Although they are beautiful and majestic animals in the wild, elephants are held captive and used for human entertainment every day. Most often, these animals are trained to perform for money – one of such “jobs” being carrying people on their backs to give people tours. And these animals are being not being paid back for this kind of work with respect and appreciation. What they get is, often overwhelmingly, terrifying abuse.
Save Elephant Foundation, a Thai organization dedicated to rescuing elephants and providing help to the captive population, rescued a female elephant whose story is more than heartbreaking.
Sook Jai was saved from years of work and abuse. She was being used first to walk the streets for money, then carry tourists on her back, each time she was treated with violence. It is absolutely terrible to imagine this beautiful animal’s past which led her to the state she is in now.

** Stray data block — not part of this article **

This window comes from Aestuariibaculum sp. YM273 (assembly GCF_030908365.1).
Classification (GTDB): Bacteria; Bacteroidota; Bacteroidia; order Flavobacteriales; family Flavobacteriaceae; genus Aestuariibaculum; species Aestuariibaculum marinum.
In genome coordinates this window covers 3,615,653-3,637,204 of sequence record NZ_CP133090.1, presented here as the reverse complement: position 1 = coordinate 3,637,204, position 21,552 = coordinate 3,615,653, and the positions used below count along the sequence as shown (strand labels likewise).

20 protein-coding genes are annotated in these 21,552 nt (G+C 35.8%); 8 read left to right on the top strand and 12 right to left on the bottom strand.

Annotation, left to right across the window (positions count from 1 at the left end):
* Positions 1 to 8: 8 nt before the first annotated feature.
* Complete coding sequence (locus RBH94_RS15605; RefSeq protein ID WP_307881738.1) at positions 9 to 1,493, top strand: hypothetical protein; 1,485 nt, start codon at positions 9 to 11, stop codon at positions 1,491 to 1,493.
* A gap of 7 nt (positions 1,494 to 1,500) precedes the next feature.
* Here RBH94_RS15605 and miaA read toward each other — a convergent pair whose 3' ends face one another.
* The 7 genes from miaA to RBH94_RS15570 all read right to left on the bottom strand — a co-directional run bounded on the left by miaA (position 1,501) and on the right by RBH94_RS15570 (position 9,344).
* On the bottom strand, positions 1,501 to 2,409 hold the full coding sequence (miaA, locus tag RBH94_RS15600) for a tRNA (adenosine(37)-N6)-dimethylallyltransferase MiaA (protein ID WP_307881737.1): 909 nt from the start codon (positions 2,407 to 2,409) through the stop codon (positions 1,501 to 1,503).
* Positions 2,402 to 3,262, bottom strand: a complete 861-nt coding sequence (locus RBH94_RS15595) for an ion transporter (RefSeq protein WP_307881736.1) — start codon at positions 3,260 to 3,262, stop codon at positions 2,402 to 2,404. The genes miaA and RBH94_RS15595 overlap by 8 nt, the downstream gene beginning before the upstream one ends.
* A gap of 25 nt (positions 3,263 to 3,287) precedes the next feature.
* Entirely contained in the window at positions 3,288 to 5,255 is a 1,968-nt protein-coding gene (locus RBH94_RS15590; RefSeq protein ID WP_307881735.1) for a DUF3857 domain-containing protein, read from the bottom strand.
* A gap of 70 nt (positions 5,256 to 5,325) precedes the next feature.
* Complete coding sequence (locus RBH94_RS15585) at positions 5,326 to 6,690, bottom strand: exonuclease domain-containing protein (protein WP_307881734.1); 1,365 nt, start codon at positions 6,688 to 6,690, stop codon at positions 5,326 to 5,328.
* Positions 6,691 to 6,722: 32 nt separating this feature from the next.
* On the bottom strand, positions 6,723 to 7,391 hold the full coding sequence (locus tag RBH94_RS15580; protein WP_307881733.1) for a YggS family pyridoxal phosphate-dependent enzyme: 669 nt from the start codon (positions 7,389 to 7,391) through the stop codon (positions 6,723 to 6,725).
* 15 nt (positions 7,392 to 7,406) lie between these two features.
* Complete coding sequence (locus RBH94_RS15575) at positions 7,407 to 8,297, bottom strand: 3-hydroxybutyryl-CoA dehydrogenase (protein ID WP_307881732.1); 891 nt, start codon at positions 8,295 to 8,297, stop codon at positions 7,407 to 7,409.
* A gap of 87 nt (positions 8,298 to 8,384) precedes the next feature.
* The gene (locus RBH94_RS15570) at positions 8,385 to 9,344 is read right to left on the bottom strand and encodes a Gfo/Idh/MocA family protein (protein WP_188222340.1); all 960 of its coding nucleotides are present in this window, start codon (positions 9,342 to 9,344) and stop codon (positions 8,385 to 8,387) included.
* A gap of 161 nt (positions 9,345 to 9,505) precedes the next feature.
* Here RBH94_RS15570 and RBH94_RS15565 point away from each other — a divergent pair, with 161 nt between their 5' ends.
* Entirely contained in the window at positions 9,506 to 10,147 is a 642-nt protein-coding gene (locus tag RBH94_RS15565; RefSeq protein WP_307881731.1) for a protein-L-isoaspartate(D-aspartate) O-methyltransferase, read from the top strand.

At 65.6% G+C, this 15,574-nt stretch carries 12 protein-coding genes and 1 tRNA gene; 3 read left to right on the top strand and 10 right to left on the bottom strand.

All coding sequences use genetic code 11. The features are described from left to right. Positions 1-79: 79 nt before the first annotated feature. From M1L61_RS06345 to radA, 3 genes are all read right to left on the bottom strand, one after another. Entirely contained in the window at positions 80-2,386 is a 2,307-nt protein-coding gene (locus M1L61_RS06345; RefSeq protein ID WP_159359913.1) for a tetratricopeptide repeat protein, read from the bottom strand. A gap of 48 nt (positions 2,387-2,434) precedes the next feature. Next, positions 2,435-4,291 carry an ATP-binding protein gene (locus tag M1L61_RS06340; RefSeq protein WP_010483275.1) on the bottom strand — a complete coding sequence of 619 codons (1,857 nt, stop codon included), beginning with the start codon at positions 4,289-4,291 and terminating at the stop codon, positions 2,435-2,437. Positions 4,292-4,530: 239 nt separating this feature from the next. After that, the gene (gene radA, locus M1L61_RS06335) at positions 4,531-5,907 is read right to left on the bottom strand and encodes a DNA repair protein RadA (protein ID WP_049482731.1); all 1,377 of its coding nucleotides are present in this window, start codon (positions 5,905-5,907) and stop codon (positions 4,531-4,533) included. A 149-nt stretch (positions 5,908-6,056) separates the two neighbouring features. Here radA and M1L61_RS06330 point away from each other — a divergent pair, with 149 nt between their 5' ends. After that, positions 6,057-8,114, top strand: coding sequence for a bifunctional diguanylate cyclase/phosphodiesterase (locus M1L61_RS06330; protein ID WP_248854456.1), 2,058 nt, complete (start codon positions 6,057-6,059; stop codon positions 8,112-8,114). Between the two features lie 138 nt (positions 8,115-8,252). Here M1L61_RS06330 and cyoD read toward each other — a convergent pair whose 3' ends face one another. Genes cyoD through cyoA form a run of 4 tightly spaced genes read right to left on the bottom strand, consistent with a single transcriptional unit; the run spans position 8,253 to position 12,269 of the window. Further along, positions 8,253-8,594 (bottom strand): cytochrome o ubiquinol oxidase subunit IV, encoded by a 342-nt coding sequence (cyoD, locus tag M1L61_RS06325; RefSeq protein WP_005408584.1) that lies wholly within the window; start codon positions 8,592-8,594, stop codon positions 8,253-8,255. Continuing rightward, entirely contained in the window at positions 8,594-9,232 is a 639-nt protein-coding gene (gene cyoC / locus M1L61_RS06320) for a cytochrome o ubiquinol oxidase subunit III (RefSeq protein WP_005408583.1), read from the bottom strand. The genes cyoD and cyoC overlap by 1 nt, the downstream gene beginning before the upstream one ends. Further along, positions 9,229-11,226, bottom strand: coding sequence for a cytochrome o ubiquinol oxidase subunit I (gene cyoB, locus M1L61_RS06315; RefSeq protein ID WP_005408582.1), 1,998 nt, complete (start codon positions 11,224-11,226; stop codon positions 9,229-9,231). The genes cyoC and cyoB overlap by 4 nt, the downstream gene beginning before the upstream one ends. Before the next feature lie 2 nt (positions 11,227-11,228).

As the rescue reports, the elephant was working in terrible conditions for over seven decades.
The wounds on her head come from a bullhook – a tool used specifically in the handling of elephants. This tool is used to direct and elicit obedience from animals, which happens by striking a sensitive area of the elephant’s body until they respond correctly.
During the time she spent on the streets, the elephant lost an eye. Later she also lost sight in her remaining eye.
Sook Jai had the incredible luck of being rescued by the foundation’s team. Her road to freedom was long and winded – the journey took twenty hours in total.
There is a happy ending to this story of terrible suffering, though! Sook Jai just took her very first steps into Elephant Nature Park, her new home!
At the sanctuary, Sook Jai will be recovering from her past and coming back to health. Unfortunately, there are numerous elephants still stuck in the kinds of situations she was rescued from. Visit the Save Elephant Foundation’s website to see what you can do to help other animals in dire need and those already saved and recovering in their new home.
All image source: Elephant Nature Park/Facebook